When patients bring their business to your dermatology clinic, they trust you will provide optimal diagnoses and treatment decisions promptly. You share the same expectations regarding dermatopathology lab turnaround time, which the College of American Pathologists (CAP) suggests should require no more than 48 hours in standard cases.
Several factors can increase or cut down the time between receipt in the lab to a verified report. By carefully considering transportation, laboratory workflow, diagnostic hurdles, report delivery, clinical findings, slide requests, and processes in your dermatology clinic, you can improve turnaround time and your patients’ satisfaction and care.
While The College of American Pathologists in the above-mentioned recommendation measures turnaround time from the moment a specimen reaches the lab until the result is signed out to the ordering dermatology provider, we at PathologyWatch measure turnaround time from the moment a specimen is picked up until the result is signed out. Regardless, reliable transportation is required to ensure tissue samples are delivered safely and on time.
Delays in transportation are not uncommon, as couriers may have to battle traffic or mechanical issues as they carry specimens from the dermatology clinic to a local lab. Meanwhile, overnight providers such as FedEx and UPS may face weather challenges as they move samples greater distances to labs in other parts of the country. Dermatology clinics should expect their partnering labs to provide a reliable and secure system to transport specimens on time in a consistent fashion.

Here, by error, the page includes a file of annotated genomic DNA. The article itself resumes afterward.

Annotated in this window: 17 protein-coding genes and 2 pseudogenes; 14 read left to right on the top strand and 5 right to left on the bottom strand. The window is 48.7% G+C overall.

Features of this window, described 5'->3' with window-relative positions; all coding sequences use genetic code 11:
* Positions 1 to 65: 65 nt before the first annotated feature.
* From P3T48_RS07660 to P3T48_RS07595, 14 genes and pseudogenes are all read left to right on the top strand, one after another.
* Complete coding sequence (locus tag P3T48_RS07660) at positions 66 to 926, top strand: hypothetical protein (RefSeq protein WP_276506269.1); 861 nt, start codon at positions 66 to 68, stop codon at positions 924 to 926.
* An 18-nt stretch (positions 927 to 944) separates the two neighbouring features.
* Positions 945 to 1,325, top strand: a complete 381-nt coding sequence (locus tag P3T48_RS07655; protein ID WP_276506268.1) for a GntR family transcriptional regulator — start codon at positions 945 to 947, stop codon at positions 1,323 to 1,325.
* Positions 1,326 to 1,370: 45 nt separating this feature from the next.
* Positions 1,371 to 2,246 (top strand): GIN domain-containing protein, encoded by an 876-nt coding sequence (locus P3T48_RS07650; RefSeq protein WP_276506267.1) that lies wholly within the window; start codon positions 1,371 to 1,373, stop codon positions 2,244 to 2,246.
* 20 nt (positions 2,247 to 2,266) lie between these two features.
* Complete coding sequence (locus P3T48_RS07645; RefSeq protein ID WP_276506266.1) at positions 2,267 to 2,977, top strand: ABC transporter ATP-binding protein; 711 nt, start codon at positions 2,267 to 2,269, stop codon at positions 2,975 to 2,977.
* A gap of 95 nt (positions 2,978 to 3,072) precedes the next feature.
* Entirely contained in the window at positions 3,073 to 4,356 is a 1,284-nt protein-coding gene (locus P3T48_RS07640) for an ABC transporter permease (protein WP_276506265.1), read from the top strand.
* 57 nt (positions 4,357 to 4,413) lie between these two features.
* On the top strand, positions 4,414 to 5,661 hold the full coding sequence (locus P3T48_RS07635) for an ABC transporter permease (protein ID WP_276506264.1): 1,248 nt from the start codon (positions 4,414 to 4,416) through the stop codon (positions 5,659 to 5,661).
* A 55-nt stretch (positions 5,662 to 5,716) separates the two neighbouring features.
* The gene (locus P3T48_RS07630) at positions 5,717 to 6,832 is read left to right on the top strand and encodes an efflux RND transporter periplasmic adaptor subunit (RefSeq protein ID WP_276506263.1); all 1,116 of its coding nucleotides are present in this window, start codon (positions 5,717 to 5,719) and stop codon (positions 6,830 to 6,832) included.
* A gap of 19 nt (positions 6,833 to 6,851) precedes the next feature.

Running a productive dermatopathology lab requires cooperation from many vital team members. While dermatopathologists read their slides, lab technicians maintain the equipment, and office managers oversee incoming and outgoing reports, they all share in the responsibility of providing acceptable turnaround times.
National holidays, vacation days, and the 2.5 sick days American professionals take every year add up to many missing hours for smaller labs to work around. However, locum tenens provide a reliable source of dermatopathology talent to keep labs working at capacity. While some labs are open 24 hours a day, seven days a week, it’s important to note the majority hold traditional weekday hours when calculating turnaround time.